Court's decision dated August 24, 1998, We already mentioned that petitioner failed to convince us that its input taxes have not been applied to any of its output tax liability as provided under Section 106 (a). Now on its second opportunity to substantiate its claim, Petitioner again failed to prove this particular allegation. Petitioner merely presented in evidence the following documents to show that it has not applied the amount of P4,534,933.74, subject of the claim, to its 1994 first quarter output tax liability, to wit: Nowhere in all the documents submitted to this Court by the Petitioner can We find its 1994 first quarter VAT return which, to Our mind and as repeatedly ruled in a litany of cases, is necessary for purposes of determining with particular certainty whether or not the claimed input taxes were applied to any of its output tax liability in the first quarter or in the succeeding quarters of 1994. And there is no reason at this point for Us to digress from this ruling.17 The above factual findings were affirmed and accorded respect by the CA. Nevertheless, petitioner insists that it has submitted documents and other pieces of evidence, except those required by law, that would establish the existence of the input VAT for the fourth quarter of 1993 and that the excess input VAT claimed for refund or tax credit has not been applied to its output tax liability for prior and succeeding quarters. The above argument, however, is flawed. It must be remembered that when claiming tax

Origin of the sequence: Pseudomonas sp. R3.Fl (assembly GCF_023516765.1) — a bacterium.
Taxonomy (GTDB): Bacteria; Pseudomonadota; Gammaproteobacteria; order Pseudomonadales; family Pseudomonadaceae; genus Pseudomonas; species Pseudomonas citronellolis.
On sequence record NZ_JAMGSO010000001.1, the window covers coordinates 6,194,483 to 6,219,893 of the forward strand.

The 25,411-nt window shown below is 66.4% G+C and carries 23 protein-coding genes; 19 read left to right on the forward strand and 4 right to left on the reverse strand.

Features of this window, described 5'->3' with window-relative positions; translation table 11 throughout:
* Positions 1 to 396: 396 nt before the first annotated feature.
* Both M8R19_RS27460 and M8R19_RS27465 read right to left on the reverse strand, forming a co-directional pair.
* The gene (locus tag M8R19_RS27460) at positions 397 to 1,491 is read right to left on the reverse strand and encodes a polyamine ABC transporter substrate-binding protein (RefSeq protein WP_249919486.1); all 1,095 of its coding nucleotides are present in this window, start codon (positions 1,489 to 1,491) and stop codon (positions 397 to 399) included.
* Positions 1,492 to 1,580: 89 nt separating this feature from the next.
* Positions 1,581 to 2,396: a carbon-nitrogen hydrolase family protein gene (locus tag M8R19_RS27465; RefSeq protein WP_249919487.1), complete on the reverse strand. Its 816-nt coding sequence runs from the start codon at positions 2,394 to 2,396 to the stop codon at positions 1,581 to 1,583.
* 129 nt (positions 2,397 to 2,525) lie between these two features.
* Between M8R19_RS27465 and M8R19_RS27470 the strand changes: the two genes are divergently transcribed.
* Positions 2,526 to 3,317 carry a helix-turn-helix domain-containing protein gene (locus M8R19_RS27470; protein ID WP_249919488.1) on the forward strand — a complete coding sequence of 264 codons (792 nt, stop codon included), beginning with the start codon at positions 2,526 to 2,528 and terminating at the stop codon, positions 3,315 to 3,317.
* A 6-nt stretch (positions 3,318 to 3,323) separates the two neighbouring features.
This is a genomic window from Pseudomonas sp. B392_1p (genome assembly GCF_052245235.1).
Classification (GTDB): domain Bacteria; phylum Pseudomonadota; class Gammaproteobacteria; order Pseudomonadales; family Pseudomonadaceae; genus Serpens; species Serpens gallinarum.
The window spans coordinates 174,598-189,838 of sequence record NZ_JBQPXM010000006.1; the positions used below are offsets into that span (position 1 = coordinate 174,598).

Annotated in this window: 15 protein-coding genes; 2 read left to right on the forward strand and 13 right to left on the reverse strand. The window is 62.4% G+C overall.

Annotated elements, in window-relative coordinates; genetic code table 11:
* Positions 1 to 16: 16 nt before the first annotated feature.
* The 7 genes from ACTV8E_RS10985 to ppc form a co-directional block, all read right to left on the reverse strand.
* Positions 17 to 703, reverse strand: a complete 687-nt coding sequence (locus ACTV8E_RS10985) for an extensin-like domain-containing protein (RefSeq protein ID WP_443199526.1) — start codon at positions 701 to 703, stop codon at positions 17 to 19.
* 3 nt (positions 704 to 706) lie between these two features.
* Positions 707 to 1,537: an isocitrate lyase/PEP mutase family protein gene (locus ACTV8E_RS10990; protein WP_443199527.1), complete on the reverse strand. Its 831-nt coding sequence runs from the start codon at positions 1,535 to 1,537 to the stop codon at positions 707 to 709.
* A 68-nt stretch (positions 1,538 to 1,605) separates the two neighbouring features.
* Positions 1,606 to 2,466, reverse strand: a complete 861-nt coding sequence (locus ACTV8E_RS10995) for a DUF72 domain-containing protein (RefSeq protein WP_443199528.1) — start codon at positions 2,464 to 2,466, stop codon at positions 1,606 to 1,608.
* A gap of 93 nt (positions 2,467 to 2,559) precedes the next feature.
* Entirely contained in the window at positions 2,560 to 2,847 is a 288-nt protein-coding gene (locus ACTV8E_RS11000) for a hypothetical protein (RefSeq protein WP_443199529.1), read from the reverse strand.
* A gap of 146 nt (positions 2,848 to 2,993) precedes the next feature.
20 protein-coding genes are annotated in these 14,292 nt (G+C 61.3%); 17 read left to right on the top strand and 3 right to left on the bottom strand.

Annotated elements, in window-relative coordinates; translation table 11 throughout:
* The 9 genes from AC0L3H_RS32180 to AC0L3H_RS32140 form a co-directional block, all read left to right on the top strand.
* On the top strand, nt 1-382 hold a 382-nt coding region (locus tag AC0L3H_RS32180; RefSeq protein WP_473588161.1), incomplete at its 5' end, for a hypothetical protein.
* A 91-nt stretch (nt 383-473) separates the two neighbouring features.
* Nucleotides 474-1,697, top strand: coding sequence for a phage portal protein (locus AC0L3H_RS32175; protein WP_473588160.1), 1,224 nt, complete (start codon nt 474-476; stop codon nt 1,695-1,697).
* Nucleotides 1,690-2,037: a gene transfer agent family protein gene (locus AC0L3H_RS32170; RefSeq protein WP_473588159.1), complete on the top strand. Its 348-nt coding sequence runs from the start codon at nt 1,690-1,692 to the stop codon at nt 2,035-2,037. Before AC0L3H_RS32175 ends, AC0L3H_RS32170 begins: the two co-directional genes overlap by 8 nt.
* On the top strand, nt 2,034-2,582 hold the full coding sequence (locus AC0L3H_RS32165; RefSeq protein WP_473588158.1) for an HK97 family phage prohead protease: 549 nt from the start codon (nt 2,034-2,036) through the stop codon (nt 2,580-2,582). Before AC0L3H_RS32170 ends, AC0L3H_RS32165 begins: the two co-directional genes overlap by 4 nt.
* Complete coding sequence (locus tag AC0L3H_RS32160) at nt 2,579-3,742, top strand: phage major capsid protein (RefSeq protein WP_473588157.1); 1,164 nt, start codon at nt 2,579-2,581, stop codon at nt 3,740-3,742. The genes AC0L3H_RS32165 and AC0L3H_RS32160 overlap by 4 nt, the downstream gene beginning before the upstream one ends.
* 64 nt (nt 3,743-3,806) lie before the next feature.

refund/credit, the VAT-registered taxpayer must be able to establish that it does have

refundable or creditable input VAT, and the same has not been applied against its output VAT liabilities information which are supposed to be reflected in the taxpayers VAT returns. Thus, an application for tax refund/credit must be accompanied by copies of the taxpayers VAT return/s for the taxable quarter/s concerned.18 The CTA and the CA, based on their appreciation of
the evidence presented, committed no error when they declared that petitioner failed to prove that it is entitled to a tax refund and this Court, not being a trier of facts, must defer to their findings. Again, as aptly ruled by this Court in Atlas:19